#166 Corgarff Castle
Aberdeen & Gordon, Scotland
This is NOT an official Lego site

Corgarff Castle was built about 1550, probably by John Forbes of Towie.  The land, the "Forest of Corgarff", had been granted to Sir Alexander Elphinstone in 1507.  Alexander was created the 1st Lord Elphinstone in 1510, but soon died (in 1513) in the Battle of Flodden.  The land passed his son, also Alexander.  The 2nd Lord Elphinstone made over the estate to his eldest son as a wedding present in 1546.  The 2nd Lord Elphinstone died the next year in the Battle of Pinkie Cleugh.  The lands were soon in the hands of a tenant, John Forbes of Towie, suggesting that the son may have died in battle with his father.  It was a typical tower house of the gentry in the middle of the 16th century, in this case featuring both a caphouse and a box machicolation to protect the first floor entrance.  In 1571, the Forbes's of Corgarff allied themselves with James VI over his mother, Mary Queen of Scots.  That November men attacked Corgarff, intent on capturing the castle for Queen Mary.  The laird was away, but the attackers set the castle on fire, and Margaret Forbes and almost two dozen of her family and servants burnt to death.  In 1607 the castle was seized by ruffians; in 1645 the castle was occupied by the Marquis of Montrose, who was campaigning for King Charles I.  The castle was again burnt in 1690 by Jacobite supporters of James VII, and the castle was apparently abandoned.

Following the Battle of Culloden in 1746, the military decided to add western Aberdeenshire to its network of garrisons.  By 1748 Corgarff Castle and nearby Braemar Castle were being converted in soldier's barracks. The tower was practically gutted, with the tall arched hall level turned into two floors.  The famous star-shaped barmkin, along with a pavilion at each end of the tower, were built at this time.  By the end of the century the Highlands had ceased to pose a threat to England and her Redcoat soldiers, and by 1802 the castle was in the hands of James McHardy, a local farmer and whiskey distiller.  The castle was again garrisoned between 1827 and 1831, when illegal Scotch whiskey production was a significant problem.  The castle was occupied by locals until 1912 and then became derelict.  It was given into State care in 1961, and much preservation work has been done since then by Historic Scotland, now Historic Environment Scotland.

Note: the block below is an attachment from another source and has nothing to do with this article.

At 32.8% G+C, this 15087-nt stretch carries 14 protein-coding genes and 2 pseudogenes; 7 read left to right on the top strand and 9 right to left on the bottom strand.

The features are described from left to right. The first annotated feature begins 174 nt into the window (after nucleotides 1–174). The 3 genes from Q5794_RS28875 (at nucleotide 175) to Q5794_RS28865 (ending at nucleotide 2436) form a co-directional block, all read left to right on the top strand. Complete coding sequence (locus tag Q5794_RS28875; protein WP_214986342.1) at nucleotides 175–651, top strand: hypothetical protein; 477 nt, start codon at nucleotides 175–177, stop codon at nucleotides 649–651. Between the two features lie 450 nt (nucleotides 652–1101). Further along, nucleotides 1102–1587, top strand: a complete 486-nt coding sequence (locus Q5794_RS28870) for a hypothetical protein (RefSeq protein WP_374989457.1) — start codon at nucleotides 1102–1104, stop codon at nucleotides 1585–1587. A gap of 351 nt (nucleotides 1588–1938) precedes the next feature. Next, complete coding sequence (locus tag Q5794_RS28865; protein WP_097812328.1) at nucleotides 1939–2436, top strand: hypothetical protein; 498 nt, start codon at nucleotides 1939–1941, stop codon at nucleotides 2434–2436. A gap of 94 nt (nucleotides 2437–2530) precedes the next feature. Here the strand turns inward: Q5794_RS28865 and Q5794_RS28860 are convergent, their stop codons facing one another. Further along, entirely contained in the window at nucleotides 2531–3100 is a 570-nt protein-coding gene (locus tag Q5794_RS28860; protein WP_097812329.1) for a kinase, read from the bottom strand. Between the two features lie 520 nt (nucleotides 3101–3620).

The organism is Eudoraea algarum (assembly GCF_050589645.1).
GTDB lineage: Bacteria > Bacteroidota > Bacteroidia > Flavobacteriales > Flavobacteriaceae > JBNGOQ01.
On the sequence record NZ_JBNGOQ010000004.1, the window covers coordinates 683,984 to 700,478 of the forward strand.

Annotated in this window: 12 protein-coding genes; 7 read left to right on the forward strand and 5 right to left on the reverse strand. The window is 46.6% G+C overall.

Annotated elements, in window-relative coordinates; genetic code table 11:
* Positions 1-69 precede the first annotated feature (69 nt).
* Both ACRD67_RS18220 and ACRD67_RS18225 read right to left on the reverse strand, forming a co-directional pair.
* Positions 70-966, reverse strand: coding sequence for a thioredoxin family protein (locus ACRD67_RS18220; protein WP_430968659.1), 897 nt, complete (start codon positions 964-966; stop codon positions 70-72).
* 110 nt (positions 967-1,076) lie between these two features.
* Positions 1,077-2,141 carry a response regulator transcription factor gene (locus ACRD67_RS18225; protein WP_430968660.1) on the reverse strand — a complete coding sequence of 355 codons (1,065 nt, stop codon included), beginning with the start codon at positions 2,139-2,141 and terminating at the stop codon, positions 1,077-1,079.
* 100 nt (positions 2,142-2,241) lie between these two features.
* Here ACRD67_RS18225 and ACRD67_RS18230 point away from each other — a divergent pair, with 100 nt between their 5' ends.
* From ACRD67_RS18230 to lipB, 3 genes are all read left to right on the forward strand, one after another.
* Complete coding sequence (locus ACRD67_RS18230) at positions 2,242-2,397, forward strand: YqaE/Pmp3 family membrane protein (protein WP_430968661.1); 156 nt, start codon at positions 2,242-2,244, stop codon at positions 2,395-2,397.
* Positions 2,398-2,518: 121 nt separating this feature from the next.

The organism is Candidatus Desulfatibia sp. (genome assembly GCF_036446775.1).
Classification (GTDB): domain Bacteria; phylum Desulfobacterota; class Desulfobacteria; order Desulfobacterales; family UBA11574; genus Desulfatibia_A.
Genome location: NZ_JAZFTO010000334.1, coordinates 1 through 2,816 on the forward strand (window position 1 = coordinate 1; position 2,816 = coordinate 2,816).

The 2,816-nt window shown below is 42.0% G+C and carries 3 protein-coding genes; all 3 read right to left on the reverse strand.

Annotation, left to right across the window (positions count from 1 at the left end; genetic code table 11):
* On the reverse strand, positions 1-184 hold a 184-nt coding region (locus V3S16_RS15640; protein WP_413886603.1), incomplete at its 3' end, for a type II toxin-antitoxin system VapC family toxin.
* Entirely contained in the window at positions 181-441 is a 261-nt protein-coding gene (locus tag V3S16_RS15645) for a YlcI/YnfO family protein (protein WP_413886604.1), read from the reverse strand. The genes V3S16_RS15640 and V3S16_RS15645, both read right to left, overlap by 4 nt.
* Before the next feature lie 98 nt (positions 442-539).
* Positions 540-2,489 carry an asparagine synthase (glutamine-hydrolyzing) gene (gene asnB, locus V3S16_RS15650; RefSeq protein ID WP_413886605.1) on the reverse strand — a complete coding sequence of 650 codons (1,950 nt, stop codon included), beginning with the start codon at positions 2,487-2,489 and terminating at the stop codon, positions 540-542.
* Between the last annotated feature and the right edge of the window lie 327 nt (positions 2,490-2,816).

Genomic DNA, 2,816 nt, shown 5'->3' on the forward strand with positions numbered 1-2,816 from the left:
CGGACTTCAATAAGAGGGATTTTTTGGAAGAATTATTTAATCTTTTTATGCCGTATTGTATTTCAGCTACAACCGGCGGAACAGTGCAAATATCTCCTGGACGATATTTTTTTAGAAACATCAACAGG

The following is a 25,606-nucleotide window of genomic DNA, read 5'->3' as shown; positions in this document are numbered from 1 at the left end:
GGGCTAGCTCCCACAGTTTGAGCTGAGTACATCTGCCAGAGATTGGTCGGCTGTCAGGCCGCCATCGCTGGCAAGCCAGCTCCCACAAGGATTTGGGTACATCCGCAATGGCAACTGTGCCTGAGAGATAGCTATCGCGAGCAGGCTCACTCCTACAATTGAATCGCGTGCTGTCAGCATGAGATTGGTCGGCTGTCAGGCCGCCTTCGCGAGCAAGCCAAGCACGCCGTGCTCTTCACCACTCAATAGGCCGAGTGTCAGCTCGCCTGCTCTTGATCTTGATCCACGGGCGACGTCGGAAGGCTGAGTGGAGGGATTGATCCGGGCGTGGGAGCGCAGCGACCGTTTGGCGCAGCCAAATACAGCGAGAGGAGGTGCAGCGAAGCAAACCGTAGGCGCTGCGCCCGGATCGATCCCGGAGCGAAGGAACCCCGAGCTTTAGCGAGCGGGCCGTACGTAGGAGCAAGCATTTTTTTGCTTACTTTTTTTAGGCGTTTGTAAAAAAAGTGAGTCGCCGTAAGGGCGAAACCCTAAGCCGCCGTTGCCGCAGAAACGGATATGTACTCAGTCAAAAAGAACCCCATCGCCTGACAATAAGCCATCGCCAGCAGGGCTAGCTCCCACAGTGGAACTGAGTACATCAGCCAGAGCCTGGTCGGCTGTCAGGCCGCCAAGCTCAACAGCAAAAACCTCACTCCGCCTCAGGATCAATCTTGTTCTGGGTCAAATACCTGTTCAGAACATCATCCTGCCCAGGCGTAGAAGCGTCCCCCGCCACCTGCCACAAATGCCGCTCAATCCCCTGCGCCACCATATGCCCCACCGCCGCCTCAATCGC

Plans, Elevations & Cross-sections
Ground, First & Mezzanine Floor Plans
Second Floor, Garret and Cap House Plans
Section through A-B
of the old ground plan
This is the drawing from my
official Historic Scotland guide
that I followed for my model
Look at this beautiful model of the
castle as it would have looked about
1750, created in about 2002 by
Jeremy Folkman of Calgary, Canada!


Photos of the Lego Model
under construction
Plans are drawn and the castle laid
out on January 29.  Hopefully it will
look a bit like it did in John Forbes day.
The plan is to have a simple
tower with an enclosure to
protect sheep and grow a few
By the next day the model is
up to roof level. The base of
the box machicolation is ready.
January 31 will see not
only completion of the
castle, but refinement
of the barmkin itself.


Photos of the Lego Model
Built January 29-31, 2018
Here's the completed tower
as seen from the SSW
The view from the west
gives an idea of how an
original barmkin might have
connected to the tower.
The northwest view
highlights the rough shed
against the back wall.
The NNE view with its unique
The ENE view.
The tower from
the ESE.
It's a nice, cozy home
if you have good knees.


Build Your Own
Ground, First floor and Top Down Lego Plans
South Elevation West Elevation North Elevation

Other Corgarff Castle pages:

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main castle page.

Castles created by Robert Carney

Page designed by Robert Carney &
Anne Sullivan
Page maintained by
Robert Carney